An American Story on Display at the Mississippi Delta Chinese Heritage Museum
The Mississippi Delta Chinese Heritage Museum, as Frieda Quon explains it, is a labor of love -- a project that stems from the desire of the children of Chinese immigrants in the region, like herself, to make sure that their unique history isn’t lost.
Quon, 71, an associate professor, emeritus at Delta State University, was born in Greenville, Miss., but her parents both hailed from the Canton (now known as Guangzhou) region of China. Like many other Chinese immigrants in the region at the time, her father saw a chance to make a life for himself in the United States by establishing a grocery store that would cater to plantation owners and agricultural workers in the Delta.
“That was what brought the Chinese to the area in Mississippi,” Quon says, noting that outside of New York and San Francisco, the Mississippi Delta region had one of the highest concentrations of Chinese-Americans per capita during the 1950s and ‘60s. The Mississippi Delta National Heritage Area was designated a National Treasure in 2012, and is currently the only place in the United States to hold both designations.
Quon, like many other children, grew up stocking shelves in the family store. She also went on to earn a college degree, an aspiration that many Chinese immigrant parents had for their children.
“I don’t know what it is about coming from these towns,” she says. “There’s a real connection and a pull, and we feel strongly about supporting and trying to document this past that we have.”
The museum has been in development at Delta State University in Cleveland, Miss. for about two years, and came into being through the initiative of Quon, current president Raymond Wong, and about a dozen other people. It is currently housed in the archives building at Delta State and features an exhibit of artifacts re-assembled to look like an authentic Chinese grocery, including an original set of doors from Quon’s family store. Wong hopes that eventually, the museum might be a free-standing building, “a place for research and education.”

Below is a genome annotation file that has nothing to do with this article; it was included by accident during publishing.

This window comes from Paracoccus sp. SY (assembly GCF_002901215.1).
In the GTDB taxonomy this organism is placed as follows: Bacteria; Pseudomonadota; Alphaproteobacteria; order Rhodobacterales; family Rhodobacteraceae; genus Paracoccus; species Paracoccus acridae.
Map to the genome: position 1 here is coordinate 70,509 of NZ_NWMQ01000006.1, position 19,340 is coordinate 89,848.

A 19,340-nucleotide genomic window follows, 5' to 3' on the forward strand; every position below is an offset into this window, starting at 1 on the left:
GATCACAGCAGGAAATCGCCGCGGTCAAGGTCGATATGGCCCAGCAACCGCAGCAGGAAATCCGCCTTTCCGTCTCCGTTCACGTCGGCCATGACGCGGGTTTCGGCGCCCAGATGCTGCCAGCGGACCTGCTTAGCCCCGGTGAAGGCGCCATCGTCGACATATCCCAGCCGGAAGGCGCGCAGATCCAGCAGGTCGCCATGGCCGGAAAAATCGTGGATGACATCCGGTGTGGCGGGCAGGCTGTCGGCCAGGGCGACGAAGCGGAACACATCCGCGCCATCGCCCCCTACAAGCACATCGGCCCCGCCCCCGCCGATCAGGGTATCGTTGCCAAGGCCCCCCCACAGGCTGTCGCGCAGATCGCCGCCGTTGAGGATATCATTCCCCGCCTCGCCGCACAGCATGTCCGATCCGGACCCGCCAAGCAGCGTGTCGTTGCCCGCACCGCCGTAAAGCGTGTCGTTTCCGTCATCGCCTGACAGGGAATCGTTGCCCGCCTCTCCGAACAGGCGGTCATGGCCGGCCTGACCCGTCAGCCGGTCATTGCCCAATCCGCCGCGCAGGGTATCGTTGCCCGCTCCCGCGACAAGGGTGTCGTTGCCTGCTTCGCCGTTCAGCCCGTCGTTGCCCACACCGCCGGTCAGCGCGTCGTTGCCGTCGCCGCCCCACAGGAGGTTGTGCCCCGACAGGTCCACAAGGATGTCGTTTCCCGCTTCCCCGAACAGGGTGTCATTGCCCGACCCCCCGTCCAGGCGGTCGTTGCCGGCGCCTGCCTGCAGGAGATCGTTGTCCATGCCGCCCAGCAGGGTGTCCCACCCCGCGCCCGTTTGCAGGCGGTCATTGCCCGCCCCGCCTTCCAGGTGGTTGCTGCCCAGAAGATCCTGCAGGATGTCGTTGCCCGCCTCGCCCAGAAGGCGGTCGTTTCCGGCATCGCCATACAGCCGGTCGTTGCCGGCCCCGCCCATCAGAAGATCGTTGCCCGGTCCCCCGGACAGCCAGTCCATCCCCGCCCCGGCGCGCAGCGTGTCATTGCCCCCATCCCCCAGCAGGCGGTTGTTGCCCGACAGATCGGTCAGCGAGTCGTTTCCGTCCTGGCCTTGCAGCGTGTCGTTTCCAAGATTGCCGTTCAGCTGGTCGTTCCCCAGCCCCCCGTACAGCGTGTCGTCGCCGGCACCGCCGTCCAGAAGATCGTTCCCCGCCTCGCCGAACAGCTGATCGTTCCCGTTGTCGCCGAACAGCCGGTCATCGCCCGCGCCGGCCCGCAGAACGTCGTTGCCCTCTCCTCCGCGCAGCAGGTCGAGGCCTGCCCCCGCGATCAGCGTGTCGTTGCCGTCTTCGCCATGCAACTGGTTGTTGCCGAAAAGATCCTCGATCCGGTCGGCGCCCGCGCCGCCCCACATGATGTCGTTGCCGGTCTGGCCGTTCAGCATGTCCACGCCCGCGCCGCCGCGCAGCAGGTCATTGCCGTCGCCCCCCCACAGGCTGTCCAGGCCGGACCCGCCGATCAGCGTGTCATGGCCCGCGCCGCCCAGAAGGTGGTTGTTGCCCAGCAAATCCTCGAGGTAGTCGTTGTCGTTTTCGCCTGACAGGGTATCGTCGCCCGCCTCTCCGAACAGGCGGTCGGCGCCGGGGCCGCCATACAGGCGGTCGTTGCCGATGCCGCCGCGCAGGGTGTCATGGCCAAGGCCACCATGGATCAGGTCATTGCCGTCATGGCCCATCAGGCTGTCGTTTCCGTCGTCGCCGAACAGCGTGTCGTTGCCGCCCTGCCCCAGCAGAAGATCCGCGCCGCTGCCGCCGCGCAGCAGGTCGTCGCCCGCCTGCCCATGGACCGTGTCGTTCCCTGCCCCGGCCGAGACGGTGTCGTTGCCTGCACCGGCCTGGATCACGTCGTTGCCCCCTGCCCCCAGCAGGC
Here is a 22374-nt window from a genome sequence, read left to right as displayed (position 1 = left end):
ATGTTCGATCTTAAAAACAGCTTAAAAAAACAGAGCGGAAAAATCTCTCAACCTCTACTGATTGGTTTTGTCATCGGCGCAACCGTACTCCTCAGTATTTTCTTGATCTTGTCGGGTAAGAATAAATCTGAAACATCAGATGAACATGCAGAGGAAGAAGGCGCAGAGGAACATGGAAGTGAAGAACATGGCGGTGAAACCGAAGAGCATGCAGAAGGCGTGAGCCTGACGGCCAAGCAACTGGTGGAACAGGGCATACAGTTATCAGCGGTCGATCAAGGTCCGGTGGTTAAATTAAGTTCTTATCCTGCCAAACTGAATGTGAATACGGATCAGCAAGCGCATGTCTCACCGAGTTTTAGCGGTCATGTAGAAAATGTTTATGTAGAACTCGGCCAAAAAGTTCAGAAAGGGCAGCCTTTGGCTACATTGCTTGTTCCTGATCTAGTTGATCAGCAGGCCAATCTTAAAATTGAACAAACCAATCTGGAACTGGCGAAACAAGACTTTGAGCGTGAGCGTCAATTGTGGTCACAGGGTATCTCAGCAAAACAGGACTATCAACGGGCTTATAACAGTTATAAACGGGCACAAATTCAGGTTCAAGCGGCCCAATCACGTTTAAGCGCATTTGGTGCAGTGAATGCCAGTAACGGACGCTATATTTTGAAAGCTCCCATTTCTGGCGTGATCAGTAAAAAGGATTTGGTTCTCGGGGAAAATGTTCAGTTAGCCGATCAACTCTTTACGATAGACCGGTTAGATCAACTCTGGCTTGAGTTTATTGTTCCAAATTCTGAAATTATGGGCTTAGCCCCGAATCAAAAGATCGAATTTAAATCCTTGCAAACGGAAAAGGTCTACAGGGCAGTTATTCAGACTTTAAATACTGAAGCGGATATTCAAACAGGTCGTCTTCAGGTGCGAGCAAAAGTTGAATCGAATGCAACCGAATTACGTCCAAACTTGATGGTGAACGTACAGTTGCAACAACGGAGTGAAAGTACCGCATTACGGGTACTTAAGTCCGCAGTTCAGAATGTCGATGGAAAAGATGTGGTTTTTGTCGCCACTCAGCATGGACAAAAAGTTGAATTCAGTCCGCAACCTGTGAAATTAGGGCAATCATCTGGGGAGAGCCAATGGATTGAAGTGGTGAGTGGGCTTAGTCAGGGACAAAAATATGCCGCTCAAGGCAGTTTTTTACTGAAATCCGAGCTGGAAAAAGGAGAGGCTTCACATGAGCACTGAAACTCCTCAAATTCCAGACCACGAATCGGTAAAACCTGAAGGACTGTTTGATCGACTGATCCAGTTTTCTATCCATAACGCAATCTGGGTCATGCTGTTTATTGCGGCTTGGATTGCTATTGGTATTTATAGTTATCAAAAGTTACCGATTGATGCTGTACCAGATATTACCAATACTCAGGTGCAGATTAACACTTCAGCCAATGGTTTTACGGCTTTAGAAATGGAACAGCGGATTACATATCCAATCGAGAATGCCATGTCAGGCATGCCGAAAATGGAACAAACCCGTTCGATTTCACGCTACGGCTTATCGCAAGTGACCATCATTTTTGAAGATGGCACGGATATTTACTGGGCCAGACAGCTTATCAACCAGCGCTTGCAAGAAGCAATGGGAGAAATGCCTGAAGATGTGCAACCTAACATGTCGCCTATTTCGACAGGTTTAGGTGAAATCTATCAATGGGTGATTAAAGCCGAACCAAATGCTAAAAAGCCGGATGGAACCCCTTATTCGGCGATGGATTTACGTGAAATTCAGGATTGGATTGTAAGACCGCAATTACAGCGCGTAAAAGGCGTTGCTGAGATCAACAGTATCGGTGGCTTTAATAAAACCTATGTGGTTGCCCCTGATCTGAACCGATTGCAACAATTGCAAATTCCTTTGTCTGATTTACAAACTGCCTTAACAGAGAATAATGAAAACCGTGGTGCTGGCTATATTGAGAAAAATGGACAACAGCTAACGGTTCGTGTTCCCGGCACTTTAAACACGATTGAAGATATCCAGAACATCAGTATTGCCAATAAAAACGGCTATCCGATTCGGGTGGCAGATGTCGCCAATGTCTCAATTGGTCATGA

One recent victory for the museum's board was dedicating a historic marker for the Cleveland Chinese Mission School in Cleveland, Miss., last October. The school served Chinese students during the days of segregation in the South, from 1937 until 1951, and was repurposed as the Chinese Baptist Church before being demolished in 2003.
Another goal of the museum project is to record as many oral histories as possible from the children of Chinese immigrants in the region. Wong estimates that they’ve gathered around 30 so far, all conveying different facets of the same communal story.
“This is for generations after,” says Wong, whose family ran a Chinese grocery before opening a restaurant in Greenville, of the purpose of both the oral history records and the museum. “They’re going to say, ‘How did this happen? Where did we come from?’” He hopes that by preserving a story that is both culturally distinctive and utterly American, the museum will be able to answer those questions.